Climate Infrastructure Fund Resources

Below is a list of resources for potential grant applicants to the Climate Infrastructure Fund, which provides opportunities for the City of Chicago to invest in climate initiatives and support the city’s equitable transition to the green economy. 

For answers to frequently asked questions, please review our FAQ page. 

All other inquires should be directed to 

Climate Infrastructure Fund Information Sessions 

Informational webinars were held on the following dates: 

City Climate Resources 

Several City of Chicago plans and policy documents may provide guidance on climate-related infrastructure project proposals and related equity considerations. 

The City’s Climate Action Plan establishes an interim goal to reduce Chicago's carbon footprint 62% by 2040 while assuring that Chicagoans from all 77 community areas experience the benefits beyond the environmental impacts, including economic inclusion and savings, reduced pollution burden, equitable access to critical infrastructure, and community health and resiliency. The 2022 Chicago Climate Action Plan outlines a comprehensive set of strategies across five pillars to achieve these environmental and equity goals. 

A 2022 report by the Chicago Building Decarbonization Policy Working Group further characterizes specific strategies for buildings that may provide guidance as well. Finally, the climate and environmental justice initiatives outlined in the Chicago Recovery Plan may inform applicants. We Will Chicago, the City’s first comprehensive plan in over 60 years may also be a resource, in particular, the Environment, Climate and Energy Pillar Report. 

A list of external climate resources is available at the bottom of this page. 

Community Resources 

These are some available resources to help with addressing the impact of your project:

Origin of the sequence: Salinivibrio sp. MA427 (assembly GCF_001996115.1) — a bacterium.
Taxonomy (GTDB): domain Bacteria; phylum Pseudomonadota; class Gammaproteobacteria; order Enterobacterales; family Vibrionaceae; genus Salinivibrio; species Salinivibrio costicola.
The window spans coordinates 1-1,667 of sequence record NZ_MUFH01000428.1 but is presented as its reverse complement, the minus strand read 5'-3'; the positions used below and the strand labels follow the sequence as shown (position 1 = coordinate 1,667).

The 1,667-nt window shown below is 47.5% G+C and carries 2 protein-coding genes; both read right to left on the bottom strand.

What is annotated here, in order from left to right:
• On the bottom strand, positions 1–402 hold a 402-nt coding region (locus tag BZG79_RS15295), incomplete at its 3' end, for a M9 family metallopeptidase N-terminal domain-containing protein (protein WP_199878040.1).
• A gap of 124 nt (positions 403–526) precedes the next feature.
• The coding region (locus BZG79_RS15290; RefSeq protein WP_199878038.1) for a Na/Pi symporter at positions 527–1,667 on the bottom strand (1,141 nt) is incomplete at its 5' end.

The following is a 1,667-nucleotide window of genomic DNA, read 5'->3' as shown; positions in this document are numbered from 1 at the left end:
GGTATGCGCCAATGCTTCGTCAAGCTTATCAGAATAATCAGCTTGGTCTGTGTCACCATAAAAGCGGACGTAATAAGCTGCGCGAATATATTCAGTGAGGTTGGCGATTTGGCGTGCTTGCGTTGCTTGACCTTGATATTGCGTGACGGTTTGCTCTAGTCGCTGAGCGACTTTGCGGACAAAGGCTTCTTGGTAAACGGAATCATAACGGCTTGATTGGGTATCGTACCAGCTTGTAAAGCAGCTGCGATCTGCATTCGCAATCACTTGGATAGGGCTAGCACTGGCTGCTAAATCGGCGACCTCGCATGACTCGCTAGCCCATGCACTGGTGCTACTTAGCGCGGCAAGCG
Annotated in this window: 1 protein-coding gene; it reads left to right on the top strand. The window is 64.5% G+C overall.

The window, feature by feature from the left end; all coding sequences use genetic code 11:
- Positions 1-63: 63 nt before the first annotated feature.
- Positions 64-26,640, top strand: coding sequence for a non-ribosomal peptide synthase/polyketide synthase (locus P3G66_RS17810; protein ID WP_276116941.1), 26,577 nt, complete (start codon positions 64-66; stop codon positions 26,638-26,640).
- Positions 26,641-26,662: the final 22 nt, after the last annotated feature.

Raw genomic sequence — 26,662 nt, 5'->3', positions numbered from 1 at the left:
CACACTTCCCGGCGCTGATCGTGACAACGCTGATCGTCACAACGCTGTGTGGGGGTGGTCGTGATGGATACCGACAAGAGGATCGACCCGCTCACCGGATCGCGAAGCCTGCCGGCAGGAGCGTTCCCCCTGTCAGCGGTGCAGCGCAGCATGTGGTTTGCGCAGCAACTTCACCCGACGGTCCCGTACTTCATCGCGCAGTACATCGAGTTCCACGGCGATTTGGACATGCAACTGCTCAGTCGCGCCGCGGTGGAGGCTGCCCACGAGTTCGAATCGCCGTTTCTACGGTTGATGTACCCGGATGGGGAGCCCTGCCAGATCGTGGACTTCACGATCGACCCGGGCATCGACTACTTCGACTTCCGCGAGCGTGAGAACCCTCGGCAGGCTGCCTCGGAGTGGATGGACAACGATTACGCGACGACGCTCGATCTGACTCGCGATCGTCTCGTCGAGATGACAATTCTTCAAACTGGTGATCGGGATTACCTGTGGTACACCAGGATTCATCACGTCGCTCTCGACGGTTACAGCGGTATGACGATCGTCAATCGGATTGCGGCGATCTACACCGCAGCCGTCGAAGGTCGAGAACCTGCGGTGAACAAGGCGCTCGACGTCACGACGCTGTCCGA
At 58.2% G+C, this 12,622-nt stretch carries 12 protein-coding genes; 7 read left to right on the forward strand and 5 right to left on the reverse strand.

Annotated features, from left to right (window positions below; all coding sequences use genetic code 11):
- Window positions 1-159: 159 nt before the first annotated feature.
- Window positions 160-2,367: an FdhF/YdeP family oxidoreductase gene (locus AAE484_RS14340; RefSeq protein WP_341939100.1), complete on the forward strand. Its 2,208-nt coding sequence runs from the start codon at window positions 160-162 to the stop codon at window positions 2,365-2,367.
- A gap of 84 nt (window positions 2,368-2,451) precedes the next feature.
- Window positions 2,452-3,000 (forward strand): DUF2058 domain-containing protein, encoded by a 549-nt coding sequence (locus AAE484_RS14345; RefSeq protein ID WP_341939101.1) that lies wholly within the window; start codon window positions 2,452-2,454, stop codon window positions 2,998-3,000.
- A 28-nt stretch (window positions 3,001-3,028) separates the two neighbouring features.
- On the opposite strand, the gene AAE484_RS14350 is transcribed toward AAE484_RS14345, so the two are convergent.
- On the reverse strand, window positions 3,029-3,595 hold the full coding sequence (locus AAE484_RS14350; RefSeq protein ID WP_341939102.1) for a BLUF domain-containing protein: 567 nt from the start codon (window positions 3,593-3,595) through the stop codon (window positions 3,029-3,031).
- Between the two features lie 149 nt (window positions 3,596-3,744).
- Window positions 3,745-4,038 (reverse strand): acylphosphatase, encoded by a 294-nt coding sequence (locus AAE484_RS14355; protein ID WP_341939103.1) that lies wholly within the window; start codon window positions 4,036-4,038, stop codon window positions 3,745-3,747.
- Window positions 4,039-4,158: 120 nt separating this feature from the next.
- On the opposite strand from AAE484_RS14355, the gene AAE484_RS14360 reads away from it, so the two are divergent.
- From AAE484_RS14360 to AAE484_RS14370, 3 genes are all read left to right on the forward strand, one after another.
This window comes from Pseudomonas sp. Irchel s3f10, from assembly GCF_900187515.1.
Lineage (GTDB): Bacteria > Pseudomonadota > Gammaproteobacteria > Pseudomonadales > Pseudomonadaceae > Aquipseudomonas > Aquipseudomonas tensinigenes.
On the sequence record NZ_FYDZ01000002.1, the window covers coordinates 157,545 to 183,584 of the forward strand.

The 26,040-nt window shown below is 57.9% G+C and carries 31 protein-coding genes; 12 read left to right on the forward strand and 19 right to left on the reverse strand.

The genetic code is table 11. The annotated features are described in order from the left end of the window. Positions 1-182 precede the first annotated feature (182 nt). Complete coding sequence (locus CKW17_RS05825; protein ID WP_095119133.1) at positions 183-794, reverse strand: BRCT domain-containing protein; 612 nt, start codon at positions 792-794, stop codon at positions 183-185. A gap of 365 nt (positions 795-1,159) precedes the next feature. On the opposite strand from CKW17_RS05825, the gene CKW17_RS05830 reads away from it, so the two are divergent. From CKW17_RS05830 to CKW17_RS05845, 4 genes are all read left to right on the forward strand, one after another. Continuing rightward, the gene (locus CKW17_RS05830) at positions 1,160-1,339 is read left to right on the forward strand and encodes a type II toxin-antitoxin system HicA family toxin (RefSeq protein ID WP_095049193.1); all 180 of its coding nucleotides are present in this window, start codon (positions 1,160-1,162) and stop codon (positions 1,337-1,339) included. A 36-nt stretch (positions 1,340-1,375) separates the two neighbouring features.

Invest South/West 

Find community plans for Chicago's Invest South/West neighborhoods 

Chicago Wards 

Find the local Ward 

For more information on the Environmental Justice and Economic Hardship screening tools used to review project impact, refer to the following links:

The Climate and Economic Justice Screening Tool developed by the White House Council on Environmental Quality.

The Environmental Justice Communities as defined the State of Illinois, and in practice currently by the state-led by Illinois Solar for All program.

The Chicago Community Area Hardship Index as defined by the Great Cities Institute.

Enhancing Project Readiness 

The first step to taking on a project is to have control of the project site and be able to show evidence of this site control or be engaged in the process to obtain site control. The City acknowledges that for those who do not already own the property, obtaining site control before applying can be a significant barrier, so formal control is not required at the time of application. 

However, applicants should be able to provide documentation demonstrating they are working with the seller or landlord of the property in order to secure control. Although grants can be used to renovate real estate, a project property that has significant issues, such as mechanic liens, court orders related to building code violations or substantial past due property taxes, are unlikely to be selected for a grant. 

These are some available resources to help with project readiness: 

City of Chicago Zoning and Land Use Map 

Ensure the property is zoned for your proposed use 

Cook County Property Tax Portal 

Check for past due property taxes 

Cook County Recorder 

Check for liens, pending cases, court orders and other issues 

Search Building Department Records 

Look to see if there are any known building code violations or other unresolved issues. 

Demonstrating Financial Feasibility 

Applicants should be able to detail the total project cost, including hard costs (e.g. renewable energy installations, improvements to building energy efficiency, EV charging infrastructure, green infrastructure improvements), soft costs (e.g. architectural fees) and acquisition costs, when applicable. Once the total project cost has been calculated, applicants should also be able to demonstrate proof of funding for their share of project costs outside of the Climate Infrastructure Fund grant.